KYOTO, JAPAN - The dual realities speak for themselves. Asia’s poverty rate has plummeted from about 50 percent to less than 19 percent in the past four decades and the average income has grown nearly sixfold, but nearly 2 billion people still live on less than $2 a day.
Asia stands at the crossroads of poverty and prosperity — and its arrival is widening divisions over how to manage the economic boom and ensure that no one is excluded.
The debate climaxed May 7 as the Asian Development Bank wrapped up its annual meeting with no clear consensus. The bank, founded in 1966 to end poverty, now says prosperity poses the newest threat to the continent.
On one side are those saying development must now meet the needs of an increasingly wealthy region; on the other are voices warning that the fight against poverty is far from won. Activists, meanwhile, accuse institutions like the ADB of pushing “slash-and-burn” policies that prioritize growth over the environment or traditional culture.
According to the ADB’s own figures, extreme poverty is projected to be all but wiped out in Asia within 15 years. Whereas famine and disease used to be top worries in developing Asia, industrial pollution, overstrapped infrastructures, weak financial systems and a growing urban-rural divide are now key concerns.
“The challenges are considerable but they are challenges partly born in the ADB’s own accomplishments,” said Kenneth Peel, head of the U.S. delegation at the ADB conference in Kyoto.
Which way development heads next is important because it will shape the future of a region that accounts for about a quarter of international trade, a third of the global economy and more than half the world’s people.
To solve the new onslaught of problems and stay relevant, the ADB is hoping to give itself a face-lift for the 21st century. Recommendations include focusing more on sustainable growth, emphasizing environmentally friendly development and drawing on Asian capital instead of foreign funds.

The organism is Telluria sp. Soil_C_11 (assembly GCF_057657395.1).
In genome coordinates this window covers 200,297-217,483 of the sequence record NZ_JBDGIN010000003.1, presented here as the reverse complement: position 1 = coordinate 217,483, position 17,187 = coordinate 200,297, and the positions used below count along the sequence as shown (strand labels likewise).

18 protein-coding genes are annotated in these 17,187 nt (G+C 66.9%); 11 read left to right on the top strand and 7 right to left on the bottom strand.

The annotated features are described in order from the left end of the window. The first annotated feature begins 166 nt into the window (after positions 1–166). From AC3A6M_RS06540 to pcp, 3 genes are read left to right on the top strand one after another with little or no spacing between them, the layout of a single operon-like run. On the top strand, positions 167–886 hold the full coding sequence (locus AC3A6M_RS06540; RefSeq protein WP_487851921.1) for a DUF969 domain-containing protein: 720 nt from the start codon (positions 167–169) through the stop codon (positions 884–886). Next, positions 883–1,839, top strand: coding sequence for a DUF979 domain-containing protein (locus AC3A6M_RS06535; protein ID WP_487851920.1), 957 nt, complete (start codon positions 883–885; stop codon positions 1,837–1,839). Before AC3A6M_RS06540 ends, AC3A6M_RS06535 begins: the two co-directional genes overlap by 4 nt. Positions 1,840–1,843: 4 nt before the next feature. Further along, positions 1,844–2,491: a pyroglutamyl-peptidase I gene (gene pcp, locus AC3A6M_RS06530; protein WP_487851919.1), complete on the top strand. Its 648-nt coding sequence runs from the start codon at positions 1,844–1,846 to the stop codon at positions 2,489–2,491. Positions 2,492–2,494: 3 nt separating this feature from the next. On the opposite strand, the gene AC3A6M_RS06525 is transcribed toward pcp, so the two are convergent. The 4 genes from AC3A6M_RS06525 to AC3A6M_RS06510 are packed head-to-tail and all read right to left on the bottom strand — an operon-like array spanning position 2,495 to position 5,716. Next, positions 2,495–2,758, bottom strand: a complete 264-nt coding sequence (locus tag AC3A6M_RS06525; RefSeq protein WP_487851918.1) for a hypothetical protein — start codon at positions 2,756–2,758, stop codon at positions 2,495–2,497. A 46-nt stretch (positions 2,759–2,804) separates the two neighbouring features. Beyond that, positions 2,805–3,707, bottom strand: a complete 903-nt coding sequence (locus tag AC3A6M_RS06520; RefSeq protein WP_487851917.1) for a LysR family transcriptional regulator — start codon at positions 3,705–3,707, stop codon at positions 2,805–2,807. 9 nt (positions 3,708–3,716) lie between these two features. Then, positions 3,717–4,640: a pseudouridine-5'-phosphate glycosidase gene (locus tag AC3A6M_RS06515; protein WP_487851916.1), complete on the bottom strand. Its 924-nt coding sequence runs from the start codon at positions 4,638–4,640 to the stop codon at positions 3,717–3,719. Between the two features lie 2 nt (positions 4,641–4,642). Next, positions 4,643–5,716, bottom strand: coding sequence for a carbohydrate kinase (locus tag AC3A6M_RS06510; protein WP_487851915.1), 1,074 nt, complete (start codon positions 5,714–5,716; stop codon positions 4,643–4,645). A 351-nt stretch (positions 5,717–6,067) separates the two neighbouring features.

Many of the 3,000 delegates agreed on a need for the Manila, Philippines-based bank to change with the times.
But the four-day annual meeting ended with the region’s poor countries and their richer neighbors disagreeing over how the bank should be reformed.
The United States, one of the ADB’s top shareholders, said the bank should stick to its original task of helping the poor and not seek new mandates that stray from that mission.
“We should celebrate when countries no longer need ADB to finance their development needs, not seek ways to artificially create incentives to lend to them,” Peel said. “The ADB should step aside and declare victory.”
Poor countries, meanwhile, are afraid of being left behind. Some questioned the ADB’s forecast that 90 percent of the region’s population will be “middle income” by 2020.
“There will still be a significant number of poor,” said Keat Chhon, Cambodia’s governor to the ADB. “The ADB should continue to focus on poverty alleviation in these low-income economies until this mission is accomplished.”
Afghanistan’s governor, Anwar-ul-Haq Ahady, said the ADB needs to boost its engagement with its poorest members, which he called “fragile states” so far bypassed by Asia’s rapid growth.
Indonesian Finance Minister Sri Mulyani Indrawati warned the ADB against expanding too rapidly into areas in which it has no expertise and said it risks duplicating tasks of the World Bank and International Monetary Fund.
South Korea, Thailand and other so-called Asian Tiger economies that were battered hardest by the 1997 Asian financial crisis supported a stronger ADB.
They envision a bank that might help manage part of the region’s vast foreign currency reserves and protect against wildly fluctuating exchange rates.
Some even want the ADB to help set up a regional bond market to finance development spending.
ADB president Haruhiko Kuroda said many nations pointed out issues that were “missing or merit more careful consideration.” The ADB hopes to hammer out a consensus before its next annual meeting in Madrid, Spain.
“We must respond to the changing needs of the region,” Kuroda said. “But that does not mean the bank can dilute its devotion to poverty reduction.”
One area of agreement was concern about the environmental impact of Asian development.
The ADB is now making energy efficiency and green energy a top priority of its development programs.
And in Kyoto, the Japanese government donated $100 million to help the ADB fight global climate change and fund environmentally friendly investment.
But even that drew fire from activists who condemn the ADB’s continued funding of affordable coal energy, a top producer of the greenhouse gases that fan global warming.